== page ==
Sunday, September 4, 2011

Pesto Pizza with Butternut Squash

One unexpected use for home-made pesto is as part of a pizza topping.  Because the pesto gives this pizza an elegant flair, I wanted other ingredients that matched that feeling.  The unexpected theme continues with tender roasted butternut squash and two kinds of vegan cheese.  I start tonight with a recipe for home-made pizza dough, but you can use a store-bought brand (such as Whole Foods) if you're in a hurry.

For the Pizza Dough:
  • 1 package dry yeast (2 and 1/4 teaspoons)
  • 2/3 cup warm water (between 100 and 110 degrees)
  • 2 cups all-purpose flour, divided
  • 1 tablespoon cornmeal
  • 1/2 teaspoon salt
  • Cooking spray
1. Dissolve the yeast in the warm water in a large bowl and let stand for 5 minutes.  Lightly spoon the flour into dry measuring cups and level with a knife.  Add 1 and 3/4 cups flour to the yeast mixture, along with the cornmeal and salt.  Stir to form a dough.

2. Turn the dough out onto a lightly floured surface and knead for about 5 minutes - it should be smooth and elastic by the end.  Here's a link with a quick reminder on the steps to kneading.  As you knead, add the remaining 1/4 cup flour as needed, 1 tablespoon at a time, to prevent the dough from sticking to your hands.

3. Place the dough in a large bowl coated with cooking spray, turning so the top is coated as well. Cover and let rise some place warm and free from drafts for about 40 minutes - it should be doubled in size by the end.  I always let dough rise in a closed, unheated oven, to protect it from drafts in the kitchen.

4. Punch the dough down and let it rest for 5 minutes, then roll into a 12-inch circle on a lightly floured surface.  Transfer to a pizza pan or baking sheet coated with cooking spray.  Crimp around the edges of the dough with your fingers to form a rim.

If you don't like the sound of my pesto and butternut squash topping, then stop reading right here and do with this pizza dough as you please.  It will work for any topping, from as simple as marinara sauce and vegan cheese to as complicated as you like.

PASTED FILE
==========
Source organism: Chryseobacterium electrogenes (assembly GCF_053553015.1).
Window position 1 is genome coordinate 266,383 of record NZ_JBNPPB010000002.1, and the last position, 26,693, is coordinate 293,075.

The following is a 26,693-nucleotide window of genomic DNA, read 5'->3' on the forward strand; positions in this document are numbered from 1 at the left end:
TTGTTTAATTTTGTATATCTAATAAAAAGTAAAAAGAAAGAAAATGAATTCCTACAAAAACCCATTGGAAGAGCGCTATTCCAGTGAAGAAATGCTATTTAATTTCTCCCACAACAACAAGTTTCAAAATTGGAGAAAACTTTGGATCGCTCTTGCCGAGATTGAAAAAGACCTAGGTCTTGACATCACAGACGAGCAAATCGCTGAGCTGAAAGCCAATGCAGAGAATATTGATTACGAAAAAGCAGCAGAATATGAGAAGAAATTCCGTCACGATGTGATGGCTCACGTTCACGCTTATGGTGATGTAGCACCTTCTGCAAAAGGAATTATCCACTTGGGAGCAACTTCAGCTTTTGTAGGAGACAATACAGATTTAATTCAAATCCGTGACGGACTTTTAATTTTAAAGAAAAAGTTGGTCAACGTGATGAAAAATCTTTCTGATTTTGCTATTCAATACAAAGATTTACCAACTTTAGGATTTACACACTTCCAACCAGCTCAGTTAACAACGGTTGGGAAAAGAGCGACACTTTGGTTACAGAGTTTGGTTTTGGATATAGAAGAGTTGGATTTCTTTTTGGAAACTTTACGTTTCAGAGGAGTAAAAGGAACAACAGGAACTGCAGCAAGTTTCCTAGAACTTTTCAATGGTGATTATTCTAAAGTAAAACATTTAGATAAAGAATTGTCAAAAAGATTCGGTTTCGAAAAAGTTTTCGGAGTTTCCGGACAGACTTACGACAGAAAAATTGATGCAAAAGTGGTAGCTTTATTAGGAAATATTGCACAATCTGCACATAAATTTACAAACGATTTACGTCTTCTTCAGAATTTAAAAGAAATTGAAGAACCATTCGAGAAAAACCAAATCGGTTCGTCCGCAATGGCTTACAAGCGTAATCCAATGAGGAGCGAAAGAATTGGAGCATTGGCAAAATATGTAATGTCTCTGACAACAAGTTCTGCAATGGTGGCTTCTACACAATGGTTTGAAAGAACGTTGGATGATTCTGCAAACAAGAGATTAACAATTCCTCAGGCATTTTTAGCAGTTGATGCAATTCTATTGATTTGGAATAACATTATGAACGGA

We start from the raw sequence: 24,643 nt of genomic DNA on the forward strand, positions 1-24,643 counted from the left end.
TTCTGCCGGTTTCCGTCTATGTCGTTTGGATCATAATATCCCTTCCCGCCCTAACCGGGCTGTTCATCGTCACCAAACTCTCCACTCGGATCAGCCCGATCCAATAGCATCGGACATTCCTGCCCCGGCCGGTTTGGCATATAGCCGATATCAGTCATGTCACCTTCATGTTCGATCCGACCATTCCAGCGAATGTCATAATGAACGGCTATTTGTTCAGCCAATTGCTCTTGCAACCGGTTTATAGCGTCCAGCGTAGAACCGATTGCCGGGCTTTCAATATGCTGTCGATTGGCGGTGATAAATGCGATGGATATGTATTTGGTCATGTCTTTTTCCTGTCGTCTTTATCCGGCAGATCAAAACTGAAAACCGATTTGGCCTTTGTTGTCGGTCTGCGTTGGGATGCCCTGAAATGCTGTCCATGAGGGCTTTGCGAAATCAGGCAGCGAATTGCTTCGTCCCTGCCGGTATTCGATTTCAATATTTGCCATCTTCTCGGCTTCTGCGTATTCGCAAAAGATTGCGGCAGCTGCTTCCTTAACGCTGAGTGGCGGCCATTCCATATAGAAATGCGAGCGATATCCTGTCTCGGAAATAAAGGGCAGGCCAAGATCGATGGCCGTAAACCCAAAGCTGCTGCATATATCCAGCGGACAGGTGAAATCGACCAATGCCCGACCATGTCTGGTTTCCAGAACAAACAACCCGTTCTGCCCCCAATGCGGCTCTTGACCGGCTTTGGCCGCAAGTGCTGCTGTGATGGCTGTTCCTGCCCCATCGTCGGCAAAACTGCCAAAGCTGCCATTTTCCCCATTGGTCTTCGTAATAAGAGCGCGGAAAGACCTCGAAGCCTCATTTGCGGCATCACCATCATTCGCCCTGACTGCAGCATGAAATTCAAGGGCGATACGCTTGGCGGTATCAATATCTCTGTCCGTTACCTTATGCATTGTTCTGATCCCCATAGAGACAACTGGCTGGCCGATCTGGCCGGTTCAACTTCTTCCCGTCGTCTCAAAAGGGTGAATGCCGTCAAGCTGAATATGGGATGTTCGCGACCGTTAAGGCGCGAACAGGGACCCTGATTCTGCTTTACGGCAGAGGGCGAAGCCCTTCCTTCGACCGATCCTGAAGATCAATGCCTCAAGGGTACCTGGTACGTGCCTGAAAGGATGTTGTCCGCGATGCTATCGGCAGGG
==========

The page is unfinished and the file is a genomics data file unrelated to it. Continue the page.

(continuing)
Nutrition Info:
6 servings (1/6 of the crust), Calories 161

And now on to the rest of the pizza.

  • 6 (1/4-inch thick) slices peeled butternut squash*
  • 2 teaspoons vegan sugar
  • 3/4 teaspoon olive oil
  • Cooking spray
  • 1/2 cup shredded Gouda Sheese**
  • 1 recipe Pizza Dough
  • 1 (14.5-ounce) drained can petite diced tomatoes
  • 1/2 teaspoon dried oregano
  • 1/4 cup Classic Pesto
  • 1/2 cup grated vegan cheese**
1. Combine the butternut squash, sugar, and olive oil in a bowl, then transfer to a baking sheet coated with cooking spray.  Bake at 400 degrees for 20 minutes, until the squash is tender.

2. Sprinkle the Gouda over the prepared Pizza Dough, leaving a 1/2-inch border.  Top with the roasted squash, the tomatoes, and the dried oregano.  Drop the pesto by level tablespoonfuls in dollops over the pizza.  Sprinkle with 1/2 cup grated cheese.

3. Bake at 450 degrees for 20 minutes, until lightly browned on the edges, and cut into 6 wedges.

*If you want to get even fancier than butternut squash, try making this pizza with slices from an adorable sugar pumpkin - particularly if you plan to make it later in the fall.

**When it comes to the vegan cheese on this pizza, your possibilities are endless.  I liked using the Gouda from Sheese (a British company), in combination with the vegan mozzarella from Galaxy Foods as the second brand.  But you could mix and match to suit your tastes.  Swap out the Gouda for shredded Daiya mozzarella which would give the topping a creamier, more buttery feel, or get rid of the cheese from Galaxy Foods and use a mix of Sheese and Daiya.  You could even try vegan Parmesan sprinkles for the second cheese, although in that case I recommend using less than 1/2 cup since their flavor is concentrated. 

Nutrition Info:
6 servings (1 slice), Calories 310 

Tasting Notes:
The combination of salty, garlicky pesto and sweet, tender butternut squash in this topping was quite simply to die for.  It instantly rates a "5" in my book for taste, but I have to deduct a point for presentation.  Both the squash and the pesto were dolloped here and there, meaning many bites were missing these two ingredients entirely.  Next time, I would generously slice more squash - enough to cover the pizza dough - and I would drizzle the pesto evenly on top, rather than dropping it by tablespoonfuls.  Then, each bite would be just as heavenly as the next.  I also recommend pulling the pizza from the oven about 3 minutes earlier than specified, unless you like your crust super-crispy.  It was a tad too crunchy for my preference.



  1. This pizza looks so delicious - can't wait to try it out (without the tomatoes though!). I also like the way you cook the pumpkin. Thanks for sharing!

  2. Thanks for your comment! Hope you enjoy the pizza, I bet it will be equally delicious minus tomatoes.